Touchstone Medical Imaging is set to pay $3 million to settle potential HIPAA violations that exposed the protected health information (PHI) of more than 300,000 people.
PHI held by the regional provider of diagnostic medical imaging services was accessible to search engines, resulting in names, birth dates, social security numbers and addresses being visible on the internet.
HHS found Touchstone failed to properly investigate the security incident until months after it learned of the breach.
The FBI told Touchstone that an insecure file transfer protocol web server made PHI visible via a Google search in May 2014. The HHS Office for Civil Rights (OCR) began an investigation around the same time and contacted Tennessee-based Touchstone about the probe in August 2014.
OCR’s investigation revealed Touchstone “failed to implement technical policies and procedures” to restrict access to its server and “failed to conduct an accurate and thorough assessment of the potential risks and vulnerabilities to the confidentiality, integrity and availability of ePHI.” The probe also found Touchstone worked with third parties without signing business associate agreements.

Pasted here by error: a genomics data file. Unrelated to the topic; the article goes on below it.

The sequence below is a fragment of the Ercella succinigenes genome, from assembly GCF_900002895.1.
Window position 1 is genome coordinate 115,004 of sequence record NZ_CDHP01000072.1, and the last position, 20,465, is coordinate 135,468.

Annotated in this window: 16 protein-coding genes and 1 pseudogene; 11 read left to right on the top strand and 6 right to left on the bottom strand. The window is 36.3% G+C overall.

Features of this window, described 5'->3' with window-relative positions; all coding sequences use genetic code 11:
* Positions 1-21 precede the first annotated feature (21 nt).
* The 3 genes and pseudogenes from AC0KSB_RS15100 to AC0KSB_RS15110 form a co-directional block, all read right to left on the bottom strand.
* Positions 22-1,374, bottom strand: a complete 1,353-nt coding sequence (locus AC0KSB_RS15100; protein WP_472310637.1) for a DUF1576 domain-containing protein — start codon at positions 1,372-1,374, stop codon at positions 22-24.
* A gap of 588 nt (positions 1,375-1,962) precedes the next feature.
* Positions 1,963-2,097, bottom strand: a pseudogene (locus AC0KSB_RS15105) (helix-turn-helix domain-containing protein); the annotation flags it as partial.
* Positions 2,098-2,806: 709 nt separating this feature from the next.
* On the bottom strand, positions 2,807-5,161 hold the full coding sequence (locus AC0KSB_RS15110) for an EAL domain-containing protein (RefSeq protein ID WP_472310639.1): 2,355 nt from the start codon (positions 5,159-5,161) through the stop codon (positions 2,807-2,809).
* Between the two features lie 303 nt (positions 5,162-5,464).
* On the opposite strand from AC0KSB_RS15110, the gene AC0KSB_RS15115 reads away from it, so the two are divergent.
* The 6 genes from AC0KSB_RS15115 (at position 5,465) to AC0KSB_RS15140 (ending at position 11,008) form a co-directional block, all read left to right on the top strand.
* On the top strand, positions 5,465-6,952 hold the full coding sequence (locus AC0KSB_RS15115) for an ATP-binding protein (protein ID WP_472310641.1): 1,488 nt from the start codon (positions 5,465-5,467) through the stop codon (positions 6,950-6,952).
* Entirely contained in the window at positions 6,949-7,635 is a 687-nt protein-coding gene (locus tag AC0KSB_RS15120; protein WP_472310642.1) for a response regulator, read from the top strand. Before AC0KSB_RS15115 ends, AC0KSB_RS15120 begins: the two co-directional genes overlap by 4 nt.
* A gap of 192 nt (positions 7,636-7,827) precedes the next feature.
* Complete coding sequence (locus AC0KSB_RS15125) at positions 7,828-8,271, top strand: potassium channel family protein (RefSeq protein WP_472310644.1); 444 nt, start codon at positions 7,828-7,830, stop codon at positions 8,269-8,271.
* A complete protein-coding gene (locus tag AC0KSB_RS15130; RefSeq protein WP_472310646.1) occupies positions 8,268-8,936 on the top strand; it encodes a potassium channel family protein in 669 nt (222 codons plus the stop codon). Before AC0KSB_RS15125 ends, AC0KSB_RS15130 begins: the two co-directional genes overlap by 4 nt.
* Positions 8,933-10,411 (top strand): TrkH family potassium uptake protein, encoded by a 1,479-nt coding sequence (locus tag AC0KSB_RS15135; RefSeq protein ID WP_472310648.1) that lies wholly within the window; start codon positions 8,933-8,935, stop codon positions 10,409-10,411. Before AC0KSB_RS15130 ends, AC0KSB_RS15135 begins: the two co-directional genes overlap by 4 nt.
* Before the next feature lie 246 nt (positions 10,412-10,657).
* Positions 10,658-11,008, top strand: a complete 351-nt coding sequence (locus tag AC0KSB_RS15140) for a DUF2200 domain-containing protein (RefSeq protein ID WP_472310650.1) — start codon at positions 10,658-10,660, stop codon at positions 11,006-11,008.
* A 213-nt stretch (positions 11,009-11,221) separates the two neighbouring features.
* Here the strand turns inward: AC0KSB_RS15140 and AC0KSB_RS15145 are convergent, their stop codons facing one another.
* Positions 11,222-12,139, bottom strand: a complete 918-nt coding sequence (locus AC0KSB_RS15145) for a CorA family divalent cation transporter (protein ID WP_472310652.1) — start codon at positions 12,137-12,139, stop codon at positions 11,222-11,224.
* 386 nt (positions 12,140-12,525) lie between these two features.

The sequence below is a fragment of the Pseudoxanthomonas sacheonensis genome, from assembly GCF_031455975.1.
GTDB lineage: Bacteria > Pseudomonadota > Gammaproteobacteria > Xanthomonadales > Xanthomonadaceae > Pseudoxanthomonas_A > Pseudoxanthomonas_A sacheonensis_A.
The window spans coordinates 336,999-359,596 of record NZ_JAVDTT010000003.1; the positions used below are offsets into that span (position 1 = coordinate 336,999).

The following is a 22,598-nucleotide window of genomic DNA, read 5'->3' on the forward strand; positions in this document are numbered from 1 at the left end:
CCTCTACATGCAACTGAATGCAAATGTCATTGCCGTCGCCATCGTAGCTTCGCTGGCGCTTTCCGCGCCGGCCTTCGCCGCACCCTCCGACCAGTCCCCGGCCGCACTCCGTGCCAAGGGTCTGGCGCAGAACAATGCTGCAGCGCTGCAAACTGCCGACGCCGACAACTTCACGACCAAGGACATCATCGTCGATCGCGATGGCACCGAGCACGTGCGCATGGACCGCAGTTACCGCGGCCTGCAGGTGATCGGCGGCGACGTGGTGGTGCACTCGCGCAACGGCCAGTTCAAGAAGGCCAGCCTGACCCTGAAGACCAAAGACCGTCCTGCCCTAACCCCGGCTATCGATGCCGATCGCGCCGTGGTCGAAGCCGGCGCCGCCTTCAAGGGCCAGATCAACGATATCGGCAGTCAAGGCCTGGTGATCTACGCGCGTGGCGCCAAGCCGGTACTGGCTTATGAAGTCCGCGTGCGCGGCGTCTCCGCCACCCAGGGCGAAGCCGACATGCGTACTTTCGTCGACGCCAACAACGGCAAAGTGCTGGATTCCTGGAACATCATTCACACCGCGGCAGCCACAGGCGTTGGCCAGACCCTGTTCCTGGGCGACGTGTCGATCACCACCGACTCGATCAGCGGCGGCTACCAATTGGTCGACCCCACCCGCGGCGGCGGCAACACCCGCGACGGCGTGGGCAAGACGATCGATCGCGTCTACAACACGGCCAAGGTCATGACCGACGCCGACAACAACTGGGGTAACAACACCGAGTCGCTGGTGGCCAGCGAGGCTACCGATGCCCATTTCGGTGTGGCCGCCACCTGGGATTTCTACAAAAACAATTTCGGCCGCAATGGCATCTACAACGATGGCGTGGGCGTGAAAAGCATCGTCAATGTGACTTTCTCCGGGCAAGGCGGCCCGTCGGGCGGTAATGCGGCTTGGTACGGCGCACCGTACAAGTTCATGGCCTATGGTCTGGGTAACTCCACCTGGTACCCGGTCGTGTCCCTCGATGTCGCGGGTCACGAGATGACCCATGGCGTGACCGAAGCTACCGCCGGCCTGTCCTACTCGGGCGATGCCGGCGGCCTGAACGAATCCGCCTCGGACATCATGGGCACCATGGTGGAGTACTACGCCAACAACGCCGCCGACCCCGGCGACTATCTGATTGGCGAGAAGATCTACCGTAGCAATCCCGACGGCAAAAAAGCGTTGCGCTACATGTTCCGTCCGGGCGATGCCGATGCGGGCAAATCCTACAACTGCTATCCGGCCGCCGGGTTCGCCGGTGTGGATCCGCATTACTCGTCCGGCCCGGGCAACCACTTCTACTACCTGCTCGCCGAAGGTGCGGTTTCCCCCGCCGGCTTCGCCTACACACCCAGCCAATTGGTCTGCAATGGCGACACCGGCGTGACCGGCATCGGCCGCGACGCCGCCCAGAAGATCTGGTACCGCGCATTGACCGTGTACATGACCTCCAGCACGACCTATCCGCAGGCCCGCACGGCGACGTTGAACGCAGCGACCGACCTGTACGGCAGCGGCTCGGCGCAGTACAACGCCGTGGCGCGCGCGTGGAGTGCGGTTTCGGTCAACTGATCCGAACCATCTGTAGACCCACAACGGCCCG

Touchstone has not admitted liability, but OCR said these failures led to the release of PHI for more than 300,000 patients. OCR has also accused Touchstone of failing to respond to the security incident and of taking 147 days to inform the affected patients about the data breach.
Touchstone also must analyze its security risks and vulnerabilities. HHS expects Touchstone to share the scope and methodology of its risk analysis within 30 days, and provide it with the results within 120 days of getting the green light to start the assessment. Beyond that, Touchstone will need to create a plan to address risks identified by the analysis and review its operation annually.
News of the settlement comes 16 months after the first HIPAA enforcement action relating to the late reporting of a data breach. In that action, Presence Health agreed to pay $475,000 for taking more than 100 days to tell patients, the media and HHS about a breach affecting more than 500 people.